They don’t belong in circuses

2013-12-24 00:00

SEEING a pride of lions bring down a wildebeest in the wild, tear it apart and devour their hard-earned meal is an extremely emotional experience.

It brings home the harsh and bloody reality of nature in our African wilderness. Nature’s law is uncompromising and clear — only the strongest and fittest survive.

Carnivores are born with the instincts, skills and physical attributes they need to kill their prey in order that they may live and carry out their role in the “circle of life” referred to in the popular film The Lion King .

Their powerful bodies, claws and teeth are designed for that specific purpose.

They are not pussy cats.

Despite the brutality of the kill and the emotion I felt witnessing such a spectacle with my family in the Kruger National Park two years ago, I know for sure that this is how my children ought to experience life and how they ought to become educated about lions.

That is, as nature intended them to be, which is not in a circus jumping through hoops on command to the sounds of a cracking whip, purely for commercial gain.

Today, with television sets present in almost every home — even in those of “poor” people — there is no reason for any South African to experience our wildlife in a circus, behaving in a manner that is completely alien to their nature.

That can’t be considered educational, even though circuses like to project that image.

When the McLaren’s Circus came to Pietermaritzburg in June, a band of citizens held a demonstration voicing their disapproval of animals being imprisoned in cages for life, for no purpose other than entertainment.

Their views have been echoed across the world by millions of people, and have prompted a number of countries to ban the parade of wild animals and other live animal acts in zoos and circuses. They include the United Kingdom, China, Greece, Paraguay, Bolivia, the Netherlands, Belgium and Colombia.

McLaren’s circus management and an animal trainer insisted during an interview with The Witness that their circus animals, which included lions, tigers, camels, horses and dogs, were well fed, sheltered and cared for both in sickness and in health. That may well be. But what of their psychological health?

How trying must it be for these powerful creatures to have their freedom curtailed?

To be restricted in cages, to have inadequate exercise, trotting around and around and around a tiny arena situated in the midst of a busy urban area?

To have to perform tricks on command two or three times daily, before being carted off on the next long road trip to start the monotonous cycle all over again in another town or city.

Cruelty exists in different forms. Even wild animals that are born and raised in captivity do not lose their wild instincts.

People who own domestic cats will relate to this. Nearly all pet cats will instinctively hunt small mammals, reptiles and birds, no matter how well fed they are.

How much greater then are the instincts of lions that are built for the kill and have complex family structures in the wild?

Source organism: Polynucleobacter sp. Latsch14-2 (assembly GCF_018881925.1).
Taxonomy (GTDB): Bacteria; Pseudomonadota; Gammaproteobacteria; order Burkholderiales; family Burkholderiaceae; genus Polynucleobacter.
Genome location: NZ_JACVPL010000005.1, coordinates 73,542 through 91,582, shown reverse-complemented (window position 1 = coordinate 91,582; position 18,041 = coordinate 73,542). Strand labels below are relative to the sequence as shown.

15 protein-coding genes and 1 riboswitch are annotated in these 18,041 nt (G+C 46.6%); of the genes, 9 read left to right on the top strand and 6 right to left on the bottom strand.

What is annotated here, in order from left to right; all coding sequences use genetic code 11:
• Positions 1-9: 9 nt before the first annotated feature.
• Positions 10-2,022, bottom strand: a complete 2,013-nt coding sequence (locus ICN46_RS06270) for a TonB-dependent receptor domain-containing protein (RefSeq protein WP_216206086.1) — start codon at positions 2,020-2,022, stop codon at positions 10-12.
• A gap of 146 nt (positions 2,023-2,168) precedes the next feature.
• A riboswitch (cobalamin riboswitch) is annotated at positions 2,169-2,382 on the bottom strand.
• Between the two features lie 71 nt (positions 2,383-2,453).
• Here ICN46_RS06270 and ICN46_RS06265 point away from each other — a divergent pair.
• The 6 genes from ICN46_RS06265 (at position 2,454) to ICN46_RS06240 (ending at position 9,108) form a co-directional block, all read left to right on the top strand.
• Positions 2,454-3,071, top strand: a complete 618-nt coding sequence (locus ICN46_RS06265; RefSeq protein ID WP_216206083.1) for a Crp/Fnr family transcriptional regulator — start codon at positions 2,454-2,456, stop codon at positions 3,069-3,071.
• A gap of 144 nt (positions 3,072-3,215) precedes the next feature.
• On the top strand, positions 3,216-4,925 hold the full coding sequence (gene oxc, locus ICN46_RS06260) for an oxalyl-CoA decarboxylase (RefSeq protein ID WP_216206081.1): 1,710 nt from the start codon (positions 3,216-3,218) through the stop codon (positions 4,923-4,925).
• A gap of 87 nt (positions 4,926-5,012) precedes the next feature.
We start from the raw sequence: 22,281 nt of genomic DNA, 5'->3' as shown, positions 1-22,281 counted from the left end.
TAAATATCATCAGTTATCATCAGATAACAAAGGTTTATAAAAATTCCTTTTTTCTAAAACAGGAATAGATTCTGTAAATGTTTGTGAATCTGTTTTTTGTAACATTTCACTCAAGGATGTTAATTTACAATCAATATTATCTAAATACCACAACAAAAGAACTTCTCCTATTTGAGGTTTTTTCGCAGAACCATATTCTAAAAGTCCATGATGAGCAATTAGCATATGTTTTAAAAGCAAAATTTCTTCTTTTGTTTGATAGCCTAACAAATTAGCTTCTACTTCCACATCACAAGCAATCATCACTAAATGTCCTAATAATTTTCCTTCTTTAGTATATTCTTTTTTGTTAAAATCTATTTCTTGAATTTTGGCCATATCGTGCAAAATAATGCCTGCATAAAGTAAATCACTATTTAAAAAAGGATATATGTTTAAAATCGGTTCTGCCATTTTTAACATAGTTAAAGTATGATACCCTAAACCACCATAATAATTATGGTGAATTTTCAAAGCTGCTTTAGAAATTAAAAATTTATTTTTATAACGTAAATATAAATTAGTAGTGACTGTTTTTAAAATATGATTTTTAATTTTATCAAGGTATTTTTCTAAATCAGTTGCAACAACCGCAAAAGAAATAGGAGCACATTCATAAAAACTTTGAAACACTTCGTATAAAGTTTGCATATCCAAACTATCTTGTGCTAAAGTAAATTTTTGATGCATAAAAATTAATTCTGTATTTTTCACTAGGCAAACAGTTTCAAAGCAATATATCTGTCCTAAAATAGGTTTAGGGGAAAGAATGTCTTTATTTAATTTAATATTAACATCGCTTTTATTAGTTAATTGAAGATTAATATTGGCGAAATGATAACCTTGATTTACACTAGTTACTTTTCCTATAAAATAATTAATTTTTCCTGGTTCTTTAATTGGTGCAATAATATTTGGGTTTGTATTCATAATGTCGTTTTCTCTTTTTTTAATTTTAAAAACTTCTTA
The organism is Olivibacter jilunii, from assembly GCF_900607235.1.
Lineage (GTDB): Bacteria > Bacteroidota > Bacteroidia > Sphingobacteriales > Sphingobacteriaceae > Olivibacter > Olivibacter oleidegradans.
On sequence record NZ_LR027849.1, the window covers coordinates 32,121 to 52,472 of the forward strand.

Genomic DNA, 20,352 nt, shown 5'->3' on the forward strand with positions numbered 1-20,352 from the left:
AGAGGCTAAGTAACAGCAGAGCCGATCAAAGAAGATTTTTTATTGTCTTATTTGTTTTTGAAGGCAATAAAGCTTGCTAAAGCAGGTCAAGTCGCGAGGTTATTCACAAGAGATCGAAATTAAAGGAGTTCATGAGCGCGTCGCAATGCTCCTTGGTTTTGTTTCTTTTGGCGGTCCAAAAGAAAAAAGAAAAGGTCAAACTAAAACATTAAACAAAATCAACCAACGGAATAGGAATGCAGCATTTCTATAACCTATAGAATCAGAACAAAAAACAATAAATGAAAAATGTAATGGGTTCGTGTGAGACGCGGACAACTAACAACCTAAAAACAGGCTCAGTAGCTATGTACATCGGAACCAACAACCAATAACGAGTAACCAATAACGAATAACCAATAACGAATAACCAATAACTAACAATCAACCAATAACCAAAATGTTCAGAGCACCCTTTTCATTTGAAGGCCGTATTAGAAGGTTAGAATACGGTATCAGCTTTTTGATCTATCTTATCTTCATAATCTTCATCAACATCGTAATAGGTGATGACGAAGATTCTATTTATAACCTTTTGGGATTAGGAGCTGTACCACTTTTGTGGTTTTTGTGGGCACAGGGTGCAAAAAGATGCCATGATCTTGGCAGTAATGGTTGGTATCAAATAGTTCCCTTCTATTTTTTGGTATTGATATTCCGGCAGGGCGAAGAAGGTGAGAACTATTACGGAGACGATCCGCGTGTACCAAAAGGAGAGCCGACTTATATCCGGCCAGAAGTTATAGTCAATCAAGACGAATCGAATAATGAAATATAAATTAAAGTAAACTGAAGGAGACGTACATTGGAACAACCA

This is quite apart from the many allegations of inhumane training methods, used by some circus trainers, that have appeared in the media for decades.

The animal trainer for McLaren’s Circus, Casey Cainan, told a Witness journalist that his methods of training lions and tigers are not cruel. He described them as a combination of “positive reinforcement and punishment”.

They are rewarded with chunks of meat when they do tricks and when they deliberately disobey a command they are “given a flick with a horse whip that makes a loud crack”.

A television clip aired on the programme Carte Blanche in April showed video clips of circus handlers allegedly abusing elephants from another KZN circus by hitting them in the face with sticks or pieces of metal. The circus owner was reported in the media to have said that when a member of the public brought the abuse of an elephant to the attention of the circus, the man was immediately dismissed. He said it was an isolated incident. Is that any justification?

Elephants too have complex social structures and are highly intelligent.

A Wikipedia web page containing facts on elephants describes them as “incredibly intelligent, a fact that continues to astound researchers as they discover more and more about these animals”.

It states that elephants can communicate with one another, using a variety of techniques, over many kilometres of dense bush. “Their insight into the family structure, tragedy and joy is remarkable, and they are frequently found celebrating the birth of a new one or mourning the death of a loved one in a way never before seen in animals”.

It is time that South Africans came to know these facts and gain myriad other insights into the lives of our wildlife.

Wild animals don’t belong in circuses.

Let us enjoy them and learn about them in their natural habitat — in our many parks and game reserves, which should be preserved and guarded with every resource at our disposal, lest we leave it too late.

• Ingrid Oellermann is the court reporter at The Witness

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